Simon Brodkin: Xavier | Edinburgh Fringe comedy review
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Simon Brodkin: Xavier

Edinburgh Fringe comedy review

Simon Brodkin means different things to different people. To many, he’s the outrageous prankster who punches up with stunts such as handing Theresa May her P45 at the Tory party conference or showering then Fifa president Sepp Blatter with money.

To others, he’s closely allied with one of his comedy characters, ‘chav’ Lee Nelson or vapid, swaggering footballer Jason Bent. But in recent years, he’s dedicated his live shows to revealing more of his true self, whether that’s discussing his ADHD diagnosis or discoveries about his heritage.

Ironically, though, in taking a step back from those overt (and at times visibly uncomfortable) efforts to ‘be himself’ on stage this year to focusing instead on external topics, Brodkin is allowing more gentle aspects of his personality to shine through, as he did very early in his career. And it really works. While retaining that vital cheekiness, he appears to be more comfortable with himself, which brings deserved clarity to his craft.

He’s still punching up, for the most part (one exception is taking the piss out of northerners, which he pulls back with some sincere praise), with targets including police, the royal family, greedy corporations, politicians and religious rules based on irrational hatreds.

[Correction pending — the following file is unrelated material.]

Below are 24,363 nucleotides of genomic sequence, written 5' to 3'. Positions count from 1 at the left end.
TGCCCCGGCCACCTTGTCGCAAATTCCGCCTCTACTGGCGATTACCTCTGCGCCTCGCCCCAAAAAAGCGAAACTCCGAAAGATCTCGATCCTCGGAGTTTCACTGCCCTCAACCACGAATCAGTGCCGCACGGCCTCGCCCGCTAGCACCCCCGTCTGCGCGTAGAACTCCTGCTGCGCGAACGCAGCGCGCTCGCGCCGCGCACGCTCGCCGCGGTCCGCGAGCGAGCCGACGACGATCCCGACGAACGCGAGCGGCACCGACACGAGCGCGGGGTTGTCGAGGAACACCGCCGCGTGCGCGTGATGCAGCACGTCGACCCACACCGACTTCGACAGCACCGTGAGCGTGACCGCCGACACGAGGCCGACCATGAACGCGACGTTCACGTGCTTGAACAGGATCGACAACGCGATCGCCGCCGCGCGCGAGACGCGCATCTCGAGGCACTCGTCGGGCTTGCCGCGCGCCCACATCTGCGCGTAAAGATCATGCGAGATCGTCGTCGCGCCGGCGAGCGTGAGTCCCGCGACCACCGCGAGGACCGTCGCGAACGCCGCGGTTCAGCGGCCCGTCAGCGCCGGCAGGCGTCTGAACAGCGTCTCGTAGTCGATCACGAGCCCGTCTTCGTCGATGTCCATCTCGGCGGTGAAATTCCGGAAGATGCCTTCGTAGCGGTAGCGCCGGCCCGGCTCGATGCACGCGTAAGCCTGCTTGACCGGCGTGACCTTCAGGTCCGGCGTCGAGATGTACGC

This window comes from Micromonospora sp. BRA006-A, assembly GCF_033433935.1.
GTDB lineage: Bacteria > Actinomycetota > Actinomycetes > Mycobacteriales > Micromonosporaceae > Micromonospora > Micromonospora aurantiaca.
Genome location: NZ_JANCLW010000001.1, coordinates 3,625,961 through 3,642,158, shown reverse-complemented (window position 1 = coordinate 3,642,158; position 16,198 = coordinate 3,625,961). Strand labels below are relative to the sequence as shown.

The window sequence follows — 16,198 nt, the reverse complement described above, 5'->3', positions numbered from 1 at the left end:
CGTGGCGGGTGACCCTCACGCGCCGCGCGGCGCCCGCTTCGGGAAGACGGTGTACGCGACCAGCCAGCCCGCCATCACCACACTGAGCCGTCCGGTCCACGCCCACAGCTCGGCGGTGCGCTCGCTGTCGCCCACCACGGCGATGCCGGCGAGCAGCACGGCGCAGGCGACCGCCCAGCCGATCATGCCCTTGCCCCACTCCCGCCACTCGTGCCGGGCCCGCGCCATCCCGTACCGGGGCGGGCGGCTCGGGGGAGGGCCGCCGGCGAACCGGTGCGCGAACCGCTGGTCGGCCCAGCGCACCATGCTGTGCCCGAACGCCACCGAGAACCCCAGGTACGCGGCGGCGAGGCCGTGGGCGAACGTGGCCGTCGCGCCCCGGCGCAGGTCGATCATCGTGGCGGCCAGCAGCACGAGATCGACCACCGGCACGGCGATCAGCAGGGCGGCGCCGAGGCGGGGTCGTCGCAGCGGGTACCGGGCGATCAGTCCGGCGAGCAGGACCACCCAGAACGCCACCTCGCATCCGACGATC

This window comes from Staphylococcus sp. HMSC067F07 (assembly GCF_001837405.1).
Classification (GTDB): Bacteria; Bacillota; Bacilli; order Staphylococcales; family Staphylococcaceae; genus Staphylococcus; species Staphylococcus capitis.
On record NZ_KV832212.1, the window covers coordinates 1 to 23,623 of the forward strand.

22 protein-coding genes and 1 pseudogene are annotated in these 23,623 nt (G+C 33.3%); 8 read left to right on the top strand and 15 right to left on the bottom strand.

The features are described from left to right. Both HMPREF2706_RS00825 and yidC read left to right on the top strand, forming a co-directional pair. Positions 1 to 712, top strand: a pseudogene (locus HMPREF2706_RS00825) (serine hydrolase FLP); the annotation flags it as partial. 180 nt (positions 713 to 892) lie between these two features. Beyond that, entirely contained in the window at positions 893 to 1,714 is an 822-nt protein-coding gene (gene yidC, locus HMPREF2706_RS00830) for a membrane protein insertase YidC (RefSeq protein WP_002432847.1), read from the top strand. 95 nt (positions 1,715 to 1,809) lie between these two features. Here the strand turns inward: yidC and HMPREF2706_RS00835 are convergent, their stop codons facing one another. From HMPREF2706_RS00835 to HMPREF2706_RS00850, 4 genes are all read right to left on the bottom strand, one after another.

You’d be forgiven for thinking the aforementioned targets are low-hanging fruit for a satirist, but he pushes things into more complicated territories, as evidenced in a clever and vivid routine about the ecosystem of paedophile hunters. And fellow parents will strongly relate to brave quips about his children.

At the heart of Xavier, Brodkin is asking where all the good people have gone. In posing this rhetorical question he reveals aspects of himself that disappoint him, and underlines his gratitude for an important person in his life.  But it’s handled with such elegance and brevity that you almost don’t notice that just how much he’s revealing of himself.

It’s refreshing, intelligent and funny, with a twist of optimism.

Review date: 9 Aug 2023
Reviewed by: Ashley Davies
Reviewed at: Pleasance Courtyard

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